If Harry needed to die, then the Elder Wand should have done its best to follow Harry’s intentions.

The excerpt below sounds like Harry wishing for his death to be quick. If the Elder Wand is tuned in to Harry's intentions, then it would be trying its best to kill Harry.

Voldemort had raised his wand. His head was still tilted to one side, like a curious child, wondering what would happen if he proceeded. Harry looked back into the red eyes, and wanted it to happen now, quickly, while he could still stand, before he lost control, before he betrayed fear —

He saw the mouth move and a flash of green light, and everything was gone.

Deathly Hallows, chapter 34 (The Forest Again)

Does this mean that the Wand did try to kill Harry? (To follow Harry and Voldemort’s intent.)

1 Answer 1


The wand did exactly what Voldemort (and Harry) wanted.

Harry was willing to die and Voldemort's intention was to kill Harry. So the wand had actually no alternative to killing Harry.

This also explains why Voldemort could ”kill” Harry at that instance but was not able to kill him in the final duel, as at that point, Harry was not willing to die anymore.

  • 1
    Nice. Do you feel there should be a rebound of the Avada Kedavra in the Forest?
    – tls
    Commented Jan 29, 2015 at 11:55
  • 1
    No, as I said, in the forest Harry was willing to die and did not even defend himself. That is why the spell did not rebound. Commented Jan 29, 2015 at 11:58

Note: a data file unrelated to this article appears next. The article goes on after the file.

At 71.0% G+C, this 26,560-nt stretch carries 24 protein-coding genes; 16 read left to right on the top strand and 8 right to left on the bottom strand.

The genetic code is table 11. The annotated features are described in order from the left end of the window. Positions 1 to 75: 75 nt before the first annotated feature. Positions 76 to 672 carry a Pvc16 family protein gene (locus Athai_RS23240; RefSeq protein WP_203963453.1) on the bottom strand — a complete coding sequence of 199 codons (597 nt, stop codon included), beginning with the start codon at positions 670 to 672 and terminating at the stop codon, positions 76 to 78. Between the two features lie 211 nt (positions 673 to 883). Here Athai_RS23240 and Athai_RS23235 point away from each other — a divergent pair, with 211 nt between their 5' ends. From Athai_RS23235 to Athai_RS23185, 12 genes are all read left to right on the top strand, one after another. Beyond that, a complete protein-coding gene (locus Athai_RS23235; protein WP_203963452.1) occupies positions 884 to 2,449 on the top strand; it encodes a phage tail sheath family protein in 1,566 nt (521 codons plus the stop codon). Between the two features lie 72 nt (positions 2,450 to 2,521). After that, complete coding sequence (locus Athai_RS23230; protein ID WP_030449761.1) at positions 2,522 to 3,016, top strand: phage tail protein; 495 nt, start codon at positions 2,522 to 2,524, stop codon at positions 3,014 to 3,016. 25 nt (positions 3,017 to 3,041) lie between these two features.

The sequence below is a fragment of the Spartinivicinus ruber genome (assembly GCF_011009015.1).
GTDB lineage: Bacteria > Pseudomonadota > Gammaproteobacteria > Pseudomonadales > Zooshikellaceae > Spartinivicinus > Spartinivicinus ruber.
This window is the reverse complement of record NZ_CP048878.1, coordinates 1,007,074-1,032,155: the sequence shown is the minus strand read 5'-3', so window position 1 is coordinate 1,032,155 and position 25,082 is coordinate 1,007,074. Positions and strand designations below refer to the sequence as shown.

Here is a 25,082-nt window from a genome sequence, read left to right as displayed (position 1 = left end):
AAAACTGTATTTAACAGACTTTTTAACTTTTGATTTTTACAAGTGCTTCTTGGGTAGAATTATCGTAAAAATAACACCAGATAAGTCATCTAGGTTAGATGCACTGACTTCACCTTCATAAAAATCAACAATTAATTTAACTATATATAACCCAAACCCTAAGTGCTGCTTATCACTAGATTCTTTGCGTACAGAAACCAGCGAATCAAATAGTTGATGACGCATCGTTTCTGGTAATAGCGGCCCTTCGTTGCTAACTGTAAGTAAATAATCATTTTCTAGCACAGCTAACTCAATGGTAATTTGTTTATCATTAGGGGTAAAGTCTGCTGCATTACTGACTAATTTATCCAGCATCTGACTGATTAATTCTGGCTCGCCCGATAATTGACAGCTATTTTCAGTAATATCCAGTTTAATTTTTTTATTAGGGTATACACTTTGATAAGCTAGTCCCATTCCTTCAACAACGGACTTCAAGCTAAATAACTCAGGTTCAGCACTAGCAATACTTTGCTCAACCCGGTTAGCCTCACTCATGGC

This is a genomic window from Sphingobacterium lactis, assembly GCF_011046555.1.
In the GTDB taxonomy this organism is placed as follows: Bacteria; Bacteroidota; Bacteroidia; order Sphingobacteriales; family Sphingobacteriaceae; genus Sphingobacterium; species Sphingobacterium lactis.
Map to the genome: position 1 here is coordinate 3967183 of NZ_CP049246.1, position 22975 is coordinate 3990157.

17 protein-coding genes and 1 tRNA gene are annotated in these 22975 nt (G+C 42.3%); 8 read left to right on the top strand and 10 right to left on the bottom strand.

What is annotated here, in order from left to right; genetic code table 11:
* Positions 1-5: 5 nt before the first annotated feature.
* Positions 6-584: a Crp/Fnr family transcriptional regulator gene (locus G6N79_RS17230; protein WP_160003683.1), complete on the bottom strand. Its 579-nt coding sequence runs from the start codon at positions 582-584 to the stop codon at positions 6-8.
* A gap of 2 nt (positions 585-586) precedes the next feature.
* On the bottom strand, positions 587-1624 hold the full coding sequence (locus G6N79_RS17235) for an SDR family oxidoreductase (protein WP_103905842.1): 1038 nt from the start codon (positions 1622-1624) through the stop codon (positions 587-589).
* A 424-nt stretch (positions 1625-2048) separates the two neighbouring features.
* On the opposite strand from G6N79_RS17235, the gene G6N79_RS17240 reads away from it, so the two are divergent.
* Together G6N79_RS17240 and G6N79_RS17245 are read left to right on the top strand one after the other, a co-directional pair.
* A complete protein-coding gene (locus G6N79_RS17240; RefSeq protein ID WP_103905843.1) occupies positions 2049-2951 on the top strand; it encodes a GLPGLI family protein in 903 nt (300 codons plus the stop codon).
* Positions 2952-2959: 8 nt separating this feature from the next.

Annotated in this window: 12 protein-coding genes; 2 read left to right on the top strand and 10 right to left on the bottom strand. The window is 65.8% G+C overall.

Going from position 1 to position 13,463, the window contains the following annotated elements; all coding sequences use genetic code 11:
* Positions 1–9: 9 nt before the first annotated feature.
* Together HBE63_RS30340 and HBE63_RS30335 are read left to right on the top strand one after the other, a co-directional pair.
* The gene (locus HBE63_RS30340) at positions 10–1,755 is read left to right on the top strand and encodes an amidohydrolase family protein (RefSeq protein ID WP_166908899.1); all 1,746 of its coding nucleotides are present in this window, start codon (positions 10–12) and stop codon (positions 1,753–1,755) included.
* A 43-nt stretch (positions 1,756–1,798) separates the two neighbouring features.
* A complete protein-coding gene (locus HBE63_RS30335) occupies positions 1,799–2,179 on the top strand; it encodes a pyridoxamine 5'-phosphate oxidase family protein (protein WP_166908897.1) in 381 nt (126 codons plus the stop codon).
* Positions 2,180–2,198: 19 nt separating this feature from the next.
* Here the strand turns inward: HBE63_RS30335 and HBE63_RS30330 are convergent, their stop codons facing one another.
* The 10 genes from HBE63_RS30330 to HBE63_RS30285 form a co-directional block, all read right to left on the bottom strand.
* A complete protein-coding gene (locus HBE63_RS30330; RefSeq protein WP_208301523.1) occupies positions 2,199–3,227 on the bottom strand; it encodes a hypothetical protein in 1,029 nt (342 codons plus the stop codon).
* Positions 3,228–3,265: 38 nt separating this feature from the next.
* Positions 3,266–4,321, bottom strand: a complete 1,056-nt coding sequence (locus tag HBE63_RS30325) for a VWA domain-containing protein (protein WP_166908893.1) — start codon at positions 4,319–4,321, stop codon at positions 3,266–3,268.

• So how was Harry resurrected? Commented Jan 30, 2015 at 7:17
  • @KharoBangdo There are multiple theories: Some say that Harry was the Master of Death (all three Deathly Hallows) at that moment, some say that he did not die because of Voldemorts soul piece inside him (which died in his place). I do not know what the official story is, tho. Maybe Slytherincess has an answer? Commented Jan 30, 2015 at 10:01
  • @LarsEbert It's the latter. Dumbledore hints at this and Harry and Dumbledore (same time) discuss what it means to be Master of Death. Master of Death is simply this: one who accepts their mortality gladly. Which Harry does. That's why Dumbledore tells Harry that he's truly the Master of Death - and that he's a far more worthy owner of the Hallows than Dumbledore was (because he was one drawn by power whereas Harry is subjected to power and deals with it as best he can - something Dumbledore also notes).
    – Pryftan
    Commented Jan 4, 2018 at 20:02

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